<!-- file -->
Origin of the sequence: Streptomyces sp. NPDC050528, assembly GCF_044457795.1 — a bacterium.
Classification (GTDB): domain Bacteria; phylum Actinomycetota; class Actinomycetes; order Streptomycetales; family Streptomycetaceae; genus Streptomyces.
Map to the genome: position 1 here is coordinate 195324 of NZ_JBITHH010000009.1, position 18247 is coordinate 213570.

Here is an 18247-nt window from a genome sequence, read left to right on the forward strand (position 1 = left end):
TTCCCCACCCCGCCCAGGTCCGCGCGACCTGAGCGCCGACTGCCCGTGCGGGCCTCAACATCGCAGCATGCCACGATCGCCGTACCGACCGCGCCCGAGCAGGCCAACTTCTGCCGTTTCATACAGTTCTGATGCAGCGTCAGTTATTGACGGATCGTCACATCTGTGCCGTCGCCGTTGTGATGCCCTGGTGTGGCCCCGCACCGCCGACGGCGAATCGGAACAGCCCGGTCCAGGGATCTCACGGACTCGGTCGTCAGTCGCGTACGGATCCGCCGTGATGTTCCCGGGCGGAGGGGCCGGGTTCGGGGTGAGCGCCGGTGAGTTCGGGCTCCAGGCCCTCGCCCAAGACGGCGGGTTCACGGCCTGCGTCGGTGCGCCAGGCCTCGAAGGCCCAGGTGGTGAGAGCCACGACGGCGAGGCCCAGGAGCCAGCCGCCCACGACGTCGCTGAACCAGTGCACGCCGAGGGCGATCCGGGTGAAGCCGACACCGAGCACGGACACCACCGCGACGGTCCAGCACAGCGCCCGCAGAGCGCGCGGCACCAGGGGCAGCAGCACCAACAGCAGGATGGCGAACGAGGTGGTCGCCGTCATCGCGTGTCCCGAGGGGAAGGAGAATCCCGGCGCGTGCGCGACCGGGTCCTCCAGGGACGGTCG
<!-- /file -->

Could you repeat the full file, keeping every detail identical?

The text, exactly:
Origin of the sequence: Streptomyces sp. NPDC050528, assembly GCF_044457795.1 — a bacterium.
Classification (GTDB): domain Bacteria; phylum Actinomycetota; class Actinomycetes; order Streptomycetales; family Streptomycetaceae; genus Streptomyces.
Map to the genome: position 1 here is coordinate 195324 of NZ_JBITHH010000009.1, position 18247 is coordinate 213570.

Here is an 18247-nt window from a genome sequence, read left to right on the forward strand (position 1 = left end):
TTCCCCACCCCGCCCAGGTCCGCGCGACCTGAGCGCCGACTGCCCGTGCGGGCCTCAACATCGCAGCATGCCACGATCGCCGTACCGACCGCGCCCGAGCAGGCCAACTTCTGCCGTTTCATACAGTTCTGATGCAGCGTCAGTTATTGACGGATCGTCACATCTGTGCCGTCGCCGTTGTGATGCCCTGGTGTGGCCCCGCACCGCCGACGGCGAATCGGAACAGCCCGGTCCAGGGATCTCACGGACTCGGTCGTCAGTCGCGTACGGATCCGCCGTGATGTTCCCGGGCGGAGGGGCCGGGTTCGGGGTGAGCGCCGGTGAGTTCGGGCTCCAGGCCCTCGCCCAAGACGGCGGGTTCACGGCCTGCGTCGGTGCGCCAGGCCTCGAAGGCCCAGGTGGTGAGAGCCACGACGGCGAGGCCCAGGAGCCAGCCGCCCACGACGTCGCTGAACCAGTGCACGCCGAGGGCGATCCGGGTGAAGCCGACACCGAGCACGGACACCACCGCGACGGTCCAGCACAGCGCCCGCAGAGCGCGCGGCACCAGGGGCAGCAGCACCAACAGCAGGATGGCGAACGAGGTGGTCGCCGTCATCGCGTGTCCCGAGGGGAAGGAGAATCCCGGCGCGTGCGCGACCGGGTCCTCCAGGGACGGTCG